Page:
Lucy Lippard — a shining star of the American art scene of the 20th century, an art critic, a curator and an author of numerous books on art issues. Both graduate of Smith’s College and New York University with a degree in Arts, Lucy started her career in the library at MoMA where she spent much time archiving and searching information for curators. She went on contributing to some major art publications such as Art International and Artforum. Thus, the consolidated expertise in art theory enabled Lippard to practice curation herself, making travel exhibitions for Museum of Modern Art. She worked together with Max Ernst, Kynaston McShine, and Dan Flavin, she used to know Sol LeWitt and Robert Ryman just when they were at the night desk and a guard at MoMA correspondingly. Lucy Lippard introduced such artists as Eva Hesse and Bruce Nauman to a bigger audience and organized a dozen of high profile exhibitions that took American art world by storm. Among them are post-minimalist ‘Eccentric abstraction’, ‘Rejective Art’ that traveled thrice across US and quite a few ‘numerological’ exhibitions: e.g. ‘557,087’, ‘955,000’, ‘c. 7,500’ (yes, Lucy just loved numbers and believed such names could do real magic). Apart from that, Lucy Lippard has always been a political activist and a feminist, expressing her opinion on subjects constantly. In the book ‘Six years: the dematerialization of the art object from 1966 to 1972’ the curator shared her unique approach to conceptual art development and thus evoked vigorous debates among the art connoisseurs, let alone the effect of her numerous feminist publications. You wonder, how Lucy would describe herself? Here is the answer firsthand: ‘I intensely dislike the word ‘critic,’ because it puts you in an antagonistic position to artists. I’ve learned everything that I know about art from artists… I see myself as an advocate and an activist and a writer’. Nothing to add, at her 82 Lucy Lippard remains a true role model for all those who want to live a brighter life full of creativity.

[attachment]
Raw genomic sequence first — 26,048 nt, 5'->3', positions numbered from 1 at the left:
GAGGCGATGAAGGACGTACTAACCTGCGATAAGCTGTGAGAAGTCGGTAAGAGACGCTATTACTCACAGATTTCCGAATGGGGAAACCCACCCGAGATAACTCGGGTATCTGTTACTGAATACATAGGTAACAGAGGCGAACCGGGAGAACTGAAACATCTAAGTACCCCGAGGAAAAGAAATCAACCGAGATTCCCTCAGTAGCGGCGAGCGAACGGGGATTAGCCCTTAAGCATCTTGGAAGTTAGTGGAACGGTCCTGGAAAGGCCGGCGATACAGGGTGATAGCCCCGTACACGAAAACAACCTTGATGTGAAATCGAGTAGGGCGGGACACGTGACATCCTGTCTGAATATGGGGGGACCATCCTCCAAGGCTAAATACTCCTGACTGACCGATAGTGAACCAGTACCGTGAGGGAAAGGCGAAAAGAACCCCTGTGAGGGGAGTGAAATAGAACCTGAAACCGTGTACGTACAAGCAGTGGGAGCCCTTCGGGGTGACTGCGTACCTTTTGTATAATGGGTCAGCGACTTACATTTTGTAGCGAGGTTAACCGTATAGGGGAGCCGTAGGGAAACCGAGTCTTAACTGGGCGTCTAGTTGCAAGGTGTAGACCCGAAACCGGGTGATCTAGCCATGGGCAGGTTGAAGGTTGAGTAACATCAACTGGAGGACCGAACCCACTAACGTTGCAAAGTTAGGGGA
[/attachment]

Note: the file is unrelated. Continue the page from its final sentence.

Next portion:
LACMA (short from Los Angeles County Museum of Art) — the largest art museum in the western United States that highlights the history of art over the last 6,000 years. Since you know enough about Paris Louvre, it’s time we discussed a no less interesting art institution in the other part of the world. Though no match for Louvre popularity, LACMA enjoys quite a high number of visitors each year — since 2011 the Museum has been visited by over a million people annually. LACMA collection of nearly 140,000 objects concerns numerous time periods as well as different art movements. Right now you can head to Los Angeles in order to see LACMA’s ongoing projects such as ‘Playtime’ by British installation artist Isaac Julien, Frank Stella’s ‘Selections from the Permanent Collection’ and the Museum’s variation on Bauhaus centenary ‘The Bauhaus at 100: Modern Legacies’, open till June, 2.
Mikhail Larionov — a prominent Russian artist and art theorist, one of the founders of Avant-Garde movement. Born in Tiraspol in 1881, young Larionov moved to the capital to study arts at the Moscow School of Painting, Sculpture and Architecture. He was lucky enough to have Valentin Serov and Isaac Levitan, masters of landscape and portrait painting among his teachers, however, because of his precocious and non-conformist nature, Mikhail was suspended thrice. His visit to Paris in 1906 completely changed the life of the young artist — Mikhail Larionov was so inspired by Impressionism, flourishing in Europe meanwhile that after practicing it a few years, he started experimenting for the purpose of finding a new artistic language. Thus, he shaped the further development of Russian arts, no more and no less. Emulating French post-impressionists and coming through tradition-based Neo-primitivism, Larionov discovered Rayonism in 1913 — the first Russian movement to be so close to abstraction. Apart from that, the artist was a founding member of the Knave of Diamonds exhibiting group (1909 – 1911) and later of even a more radical Donkey’s Tail (1912 – 1913). Discussing Mikhail Larionov, we cannot fail to mention his wife and lifelong partner, Natalia Goncharova, one of the best-known female artists for the history of Russian art. Together they paved the way for Avant-Garde and contributed to its world recognition.
Text /Julia Kryshevich/